Glass MountainsNovember 30, 2013
Stephen Wirtz GalleryNovember 7 - December 21, 2013
For Sean McFarland, there’s no such thing as a straight photograph. In Glass Mountains, McFarland’s first solo exhibition at Stephen Wirtz Gallery, the artist manipulates digital chromogenic prints, Polaroids, and cyanotypes, creating images that confound and beguile. McFarland renders his nominal subject—landscapes—unfamiliar, experimenting with photography’s most basic components (light and paper) to challenge the veracity of what we see.
Dim and foreboding, Untitled (Mountain Light) (all images from 2013) depicts a boulder-strewn forest floor with a sliver of light peeking through a grove of pines. The low contrast is evocative of a cloudy evening. McFarland, however, achieves this effect not by taking long exposures in the dark, but rather by using drastically short exposures taken in daylight. The impression given by this grouping, installed at the front of the gallery alongside a number of similarly made images, is of time slowing.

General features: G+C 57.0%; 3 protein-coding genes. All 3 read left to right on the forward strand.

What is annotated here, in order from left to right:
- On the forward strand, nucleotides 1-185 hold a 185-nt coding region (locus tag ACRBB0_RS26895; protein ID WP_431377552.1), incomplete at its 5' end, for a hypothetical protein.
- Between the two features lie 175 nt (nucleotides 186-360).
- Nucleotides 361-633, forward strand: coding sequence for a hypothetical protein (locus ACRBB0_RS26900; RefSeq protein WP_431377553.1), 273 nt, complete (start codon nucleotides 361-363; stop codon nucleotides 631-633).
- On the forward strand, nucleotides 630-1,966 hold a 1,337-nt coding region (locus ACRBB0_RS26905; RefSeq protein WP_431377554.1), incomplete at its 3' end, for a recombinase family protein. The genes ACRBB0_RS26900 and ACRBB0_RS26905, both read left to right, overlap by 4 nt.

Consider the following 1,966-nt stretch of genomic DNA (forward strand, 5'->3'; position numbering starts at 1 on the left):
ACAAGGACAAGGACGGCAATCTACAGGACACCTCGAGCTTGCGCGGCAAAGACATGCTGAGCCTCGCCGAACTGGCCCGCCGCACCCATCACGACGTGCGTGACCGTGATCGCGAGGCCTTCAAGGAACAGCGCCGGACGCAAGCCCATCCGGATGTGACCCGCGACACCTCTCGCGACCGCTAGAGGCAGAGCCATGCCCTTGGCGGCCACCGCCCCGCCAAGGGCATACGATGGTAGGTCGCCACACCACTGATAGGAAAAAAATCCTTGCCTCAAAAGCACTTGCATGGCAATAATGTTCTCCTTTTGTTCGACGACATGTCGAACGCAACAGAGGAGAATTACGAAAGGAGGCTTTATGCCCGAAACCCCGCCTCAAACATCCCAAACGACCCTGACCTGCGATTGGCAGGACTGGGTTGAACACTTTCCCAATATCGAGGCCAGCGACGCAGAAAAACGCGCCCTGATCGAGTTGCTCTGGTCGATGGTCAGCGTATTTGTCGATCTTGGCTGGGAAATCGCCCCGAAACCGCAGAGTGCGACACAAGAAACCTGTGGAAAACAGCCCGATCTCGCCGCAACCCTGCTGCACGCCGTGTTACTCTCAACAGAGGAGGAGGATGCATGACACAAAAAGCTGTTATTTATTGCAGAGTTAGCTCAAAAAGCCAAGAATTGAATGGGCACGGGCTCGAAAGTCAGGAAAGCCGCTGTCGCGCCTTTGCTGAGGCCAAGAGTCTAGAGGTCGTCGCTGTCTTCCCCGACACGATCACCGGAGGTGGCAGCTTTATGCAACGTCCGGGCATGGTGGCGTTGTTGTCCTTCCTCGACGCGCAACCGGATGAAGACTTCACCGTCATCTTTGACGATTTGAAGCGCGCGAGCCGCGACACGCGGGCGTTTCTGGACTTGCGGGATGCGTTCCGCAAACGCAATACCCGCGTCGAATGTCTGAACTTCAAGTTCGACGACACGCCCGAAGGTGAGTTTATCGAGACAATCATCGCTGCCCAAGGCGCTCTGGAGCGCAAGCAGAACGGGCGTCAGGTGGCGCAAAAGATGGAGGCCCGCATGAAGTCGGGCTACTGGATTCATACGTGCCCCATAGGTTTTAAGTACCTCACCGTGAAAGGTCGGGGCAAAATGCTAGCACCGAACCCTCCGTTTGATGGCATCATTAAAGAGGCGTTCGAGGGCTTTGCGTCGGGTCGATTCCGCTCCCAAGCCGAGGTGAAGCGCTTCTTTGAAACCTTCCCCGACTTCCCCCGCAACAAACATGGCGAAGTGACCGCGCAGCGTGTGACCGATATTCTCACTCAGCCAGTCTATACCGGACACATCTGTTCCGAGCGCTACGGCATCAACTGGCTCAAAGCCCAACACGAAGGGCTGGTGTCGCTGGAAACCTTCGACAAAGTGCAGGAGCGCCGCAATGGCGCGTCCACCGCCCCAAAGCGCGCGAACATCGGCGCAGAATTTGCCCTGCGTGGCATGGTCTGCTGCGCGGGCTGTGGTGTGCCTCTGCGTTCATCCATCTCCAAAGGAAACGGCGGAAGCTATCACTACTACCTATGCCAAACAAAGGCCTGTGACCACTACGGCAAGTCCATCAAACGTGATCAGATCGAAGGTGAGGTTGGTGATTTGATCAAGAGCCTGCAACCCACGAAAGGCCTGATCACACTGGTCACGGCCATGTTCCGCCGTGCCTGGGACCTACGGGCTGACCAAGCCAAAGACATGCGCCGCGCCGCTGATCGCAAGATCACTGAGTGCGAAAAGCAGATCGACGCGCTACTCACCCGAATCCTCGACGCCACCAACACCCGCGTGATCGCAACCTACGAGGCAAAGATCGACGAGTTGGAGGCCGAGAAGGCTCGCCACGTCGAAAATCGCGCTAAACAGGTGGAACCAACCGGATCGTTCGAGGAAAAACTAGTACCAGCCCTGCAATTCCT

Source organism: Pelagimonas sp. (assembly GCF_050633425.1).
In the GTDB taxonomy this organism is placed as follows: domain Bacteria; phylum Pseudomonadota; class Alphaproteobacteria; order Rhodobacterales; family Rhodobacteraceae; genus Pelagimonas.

Perhaps the most overtly manipulated photographs in the exhibition are several images McFarland made without a camera. Day Moon, for instance, is a series of small images of a white orb on a blue background. Here, the artist simply placed a penny on photo-sensitive paper, moving the penny halfway through the exposure to create a slightly blurred, moonlike sphere. Arranged against a white backdrop, a group of these resulting cyanotypes seem to document phases of the moon. The adjacent Nine Horizons is a collage of nine black-and-white Polaroids depicting a sky at sunset. McFarland achieved this gray-scale effect by leaving the film for various exposure lengths in an old Polaroid camera with a severe light leak.
McFarland views this body of work as a culmination of several years of image making in conversation with photographers like Timothy O’Sullivan, Robert Adams, and Ansel Adams.1 Like these artists, McFarland uses photography to show the viewer a particular vision of the landscape while undermining any truth value in the act of documentation. Robert Smithson wrote in 1971 that, “There is something abominable about cameras, because they possess the power to invent many worlds.”2 Contrary to the distrust voiced by Smithson, with Glass Mountains, McFarland shows that photography’s very same power of invention can be quite remarkable, even when the camera is done away with altogether.
Sean McFarland: Glass Mountains is on view at Stephen Wirtz Gallery, in San Francisco, through December 21, 2013.